In particular guitar players are a little puzzled by the whole 4-part thing as so many chords they play have 5 or 6 notes. So what gives? The answer is that octaves of a chord tone are not considered. Taking the E chord as an example. It is the one guitar chord that everyone knows and it is played on all six strings. Behind the misnomer lurks an E major triad, a chord that harmonically speaking only has 3 notes: three Es, two Bs and a G#. We could also say, the E major triad contains a root (E), a major 3rd (G#) and a perfect fifth (B).
But why toss out the octaves? There are several reasons for that. First we need to consider the purpose of harmony in general. Harmony is an attempt to categorize and classify what happens when notes are sounded together. With it we can harmonize melodies, transpose songs and communicate to each other what we are doing. But it is complicated. To be able to reduce the available spectrum of notes to 12, which follows logically once we toss our octaves, makes our lives that much easier. And we can do this because of one important fact, any note already contains its octave as an overtone. Depending on the instrument it is more or less audible, but it is there.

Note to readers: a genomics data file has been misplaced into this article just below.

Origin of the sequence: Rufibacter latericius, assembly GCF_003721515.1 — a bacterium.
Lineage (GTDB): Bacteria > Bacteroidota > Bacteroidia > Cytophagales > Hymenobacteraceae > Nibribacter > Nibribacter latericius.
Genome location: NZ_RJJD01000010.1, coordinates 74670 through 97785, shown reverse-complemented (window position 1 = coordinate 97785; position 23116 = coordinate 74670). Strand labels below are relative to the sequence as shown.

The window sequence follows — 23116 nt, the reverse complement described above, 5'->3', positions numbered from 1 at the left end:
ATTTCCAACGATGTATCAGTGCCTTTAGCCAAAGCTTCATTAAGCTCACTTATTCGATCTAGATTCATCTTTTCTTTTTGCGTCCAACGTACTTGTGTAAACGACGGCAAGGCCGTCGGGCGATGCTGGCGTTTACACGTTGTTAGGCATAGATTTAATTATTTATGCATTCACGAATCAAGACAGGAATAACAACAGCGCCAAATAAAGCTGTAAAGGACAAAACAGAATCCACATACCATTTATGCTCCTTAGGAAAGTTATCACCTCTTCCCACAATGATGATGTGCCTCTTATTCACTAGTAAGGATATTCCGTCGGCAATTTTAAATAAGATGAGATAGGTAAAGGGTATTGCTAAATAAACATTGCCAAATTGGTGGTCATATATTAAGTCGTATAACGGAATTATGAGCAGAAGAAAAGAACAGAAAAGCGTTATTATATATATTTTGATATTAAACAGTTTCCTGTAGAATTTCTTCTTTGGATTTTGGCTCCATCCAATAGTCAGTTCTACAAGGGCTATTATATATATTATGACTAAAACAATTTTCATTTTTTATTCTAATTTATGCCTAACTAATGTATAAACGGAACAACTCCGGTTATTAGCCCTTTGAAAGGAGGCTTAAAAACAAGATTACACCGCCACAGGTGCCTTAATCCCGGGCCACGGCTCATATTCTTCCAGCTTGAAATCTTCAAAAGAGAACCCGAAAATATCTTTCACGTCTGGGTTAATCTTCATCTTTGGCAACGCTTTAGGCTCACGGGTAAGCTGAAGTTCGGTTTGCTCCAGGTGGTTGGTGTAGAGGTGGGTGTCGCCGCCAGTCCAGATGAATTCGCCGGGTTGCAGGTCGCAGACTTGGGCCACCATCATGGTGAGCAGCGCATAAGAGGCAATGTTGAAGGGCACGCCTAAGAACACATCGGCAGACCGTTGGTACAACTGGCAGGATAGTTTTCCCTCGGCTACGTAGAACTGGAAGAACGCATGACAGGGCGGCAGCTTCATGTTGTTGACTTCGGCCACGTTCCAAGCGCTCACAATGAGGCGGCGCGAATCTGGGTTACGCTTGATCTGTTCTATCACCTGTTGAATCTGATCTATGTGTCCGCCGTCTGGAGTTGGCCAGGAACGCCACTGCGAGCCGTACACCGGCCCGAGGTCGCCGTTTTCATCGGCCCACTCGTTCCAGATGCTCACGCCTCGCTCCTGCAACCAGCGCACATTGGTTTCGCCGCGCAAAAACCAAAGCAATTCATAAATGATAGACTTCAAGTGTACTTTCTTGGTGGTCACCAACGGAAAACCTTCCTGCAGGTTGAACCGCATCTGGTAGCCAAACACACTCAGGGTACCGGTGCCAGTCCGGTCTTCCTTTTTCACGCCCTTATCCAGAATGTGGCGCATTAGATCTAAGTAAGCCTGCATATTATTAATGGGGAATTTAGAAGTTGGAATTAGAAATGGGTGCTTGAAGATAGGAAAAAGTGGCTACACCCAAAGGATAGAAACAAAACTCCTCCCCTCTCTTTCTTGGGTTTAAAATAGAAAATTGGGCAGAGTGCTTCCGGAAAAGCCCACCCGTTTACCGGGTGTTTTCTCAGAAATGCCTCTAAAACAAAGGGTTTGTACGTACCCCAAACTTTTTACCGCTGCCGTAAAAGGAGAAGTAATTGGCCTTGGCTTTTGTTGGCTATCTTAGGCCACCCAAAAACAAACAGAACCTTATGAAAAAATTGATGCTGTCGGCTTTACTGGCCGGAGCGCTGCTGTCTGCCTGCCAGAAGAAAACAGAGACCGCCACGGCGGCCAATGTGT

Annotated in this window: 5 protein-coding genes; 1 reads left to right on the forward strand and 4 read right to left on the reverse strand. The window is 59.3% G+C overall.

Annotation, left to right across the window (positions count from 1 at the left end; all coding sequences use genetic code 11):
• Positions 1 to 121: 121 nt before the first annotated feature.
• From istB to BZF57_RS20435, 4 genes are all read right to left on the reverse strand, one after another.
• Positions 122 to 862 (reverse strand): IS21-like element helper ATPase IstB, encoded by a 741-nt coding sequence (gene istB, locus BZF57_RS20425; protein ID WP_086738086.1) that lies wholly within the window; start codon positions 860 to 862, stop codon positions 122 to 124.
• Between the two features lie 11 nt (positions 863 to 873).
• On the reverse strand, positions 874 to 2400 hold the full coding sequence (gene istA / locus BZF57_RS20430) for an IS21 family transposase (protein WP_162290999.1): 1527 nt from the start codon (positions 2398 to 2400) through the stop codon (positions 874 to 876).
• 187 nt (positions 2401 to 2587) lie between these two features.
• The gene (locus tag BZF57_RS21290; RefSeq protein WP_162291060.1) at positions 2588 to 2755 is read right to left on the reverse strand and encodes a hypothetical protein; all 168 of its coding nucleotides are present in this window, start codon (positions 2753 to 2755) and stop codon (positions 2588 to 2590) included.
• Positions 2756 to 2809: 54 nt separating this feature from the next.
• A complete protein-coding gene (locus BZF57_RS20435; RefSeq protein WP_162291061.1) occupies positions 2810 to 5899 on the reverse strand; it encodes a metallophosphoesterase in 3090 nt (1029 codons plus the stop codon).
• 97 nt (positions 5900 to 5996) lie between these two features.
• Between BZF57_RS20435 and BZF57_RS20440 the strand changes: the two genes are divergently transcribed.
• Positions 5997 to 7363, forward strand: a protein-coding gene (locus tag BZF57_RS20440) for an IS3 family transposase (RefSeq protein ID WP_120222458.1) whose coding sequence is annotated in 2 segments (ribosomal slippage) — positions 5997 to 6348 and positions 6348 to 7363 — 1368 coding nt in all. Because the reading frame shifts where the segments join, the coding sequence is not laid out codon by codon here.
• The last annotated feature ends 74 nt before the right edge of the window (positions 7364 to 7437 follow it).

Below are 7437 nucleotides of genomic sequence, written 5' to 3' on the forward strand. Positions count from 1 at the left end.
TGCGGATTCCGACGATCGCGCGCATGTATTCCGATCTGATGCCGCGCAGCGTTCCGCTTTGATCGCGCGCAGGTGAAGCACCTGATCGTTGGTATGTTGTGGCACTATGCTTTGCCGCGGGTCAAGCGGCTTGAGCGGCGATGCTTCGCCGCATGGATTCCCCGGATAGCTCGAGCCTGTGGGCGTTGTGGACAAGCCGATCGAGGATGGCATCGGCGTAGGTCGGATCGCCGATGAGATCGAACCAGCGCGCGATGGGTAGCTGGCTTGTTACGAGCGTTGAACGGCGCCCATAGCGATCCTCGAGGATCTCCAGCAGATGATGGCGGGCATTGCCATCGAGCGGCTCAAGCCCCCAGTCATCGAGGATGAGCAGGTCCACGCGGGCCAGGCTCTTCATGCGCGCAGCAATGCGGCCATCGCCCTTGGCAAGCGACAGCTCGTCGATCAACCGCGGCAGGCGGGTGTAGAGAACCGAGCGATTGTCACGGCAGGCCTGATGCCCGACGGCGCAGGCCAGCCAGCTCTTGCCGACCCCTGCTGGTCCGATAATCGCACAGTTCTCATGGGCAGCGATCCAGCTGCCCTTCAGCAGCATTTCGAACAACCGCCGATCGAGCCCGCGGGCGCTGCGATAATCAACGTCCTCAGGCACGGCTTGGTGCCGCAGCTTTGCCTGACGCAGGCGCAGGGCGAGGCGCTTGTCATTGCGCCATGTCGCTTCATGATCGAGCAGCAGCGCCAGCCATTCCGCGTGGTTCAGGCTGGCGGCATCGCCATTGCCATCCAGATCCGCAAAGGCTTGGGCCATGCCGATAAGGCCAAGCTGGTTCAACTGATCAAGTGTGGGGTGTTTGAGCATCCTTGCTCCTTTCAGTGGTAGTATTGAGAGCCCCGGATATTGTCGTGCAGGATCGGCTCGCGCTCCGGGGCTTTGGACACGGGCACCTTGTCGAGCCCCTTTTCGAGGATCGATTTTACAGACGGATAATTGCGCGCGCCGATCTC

So if a song calls for an E maj triad at a specific place, it doesn't matter how many Es I play, as long as there is at least one. I am also required to play at least one B and one G#. This is the way we are trying to look at harmony with ChordLab. Not with a memorized pattern, but with music notation, chord tones described in their function, and chords generally classified by their inversions and voicings.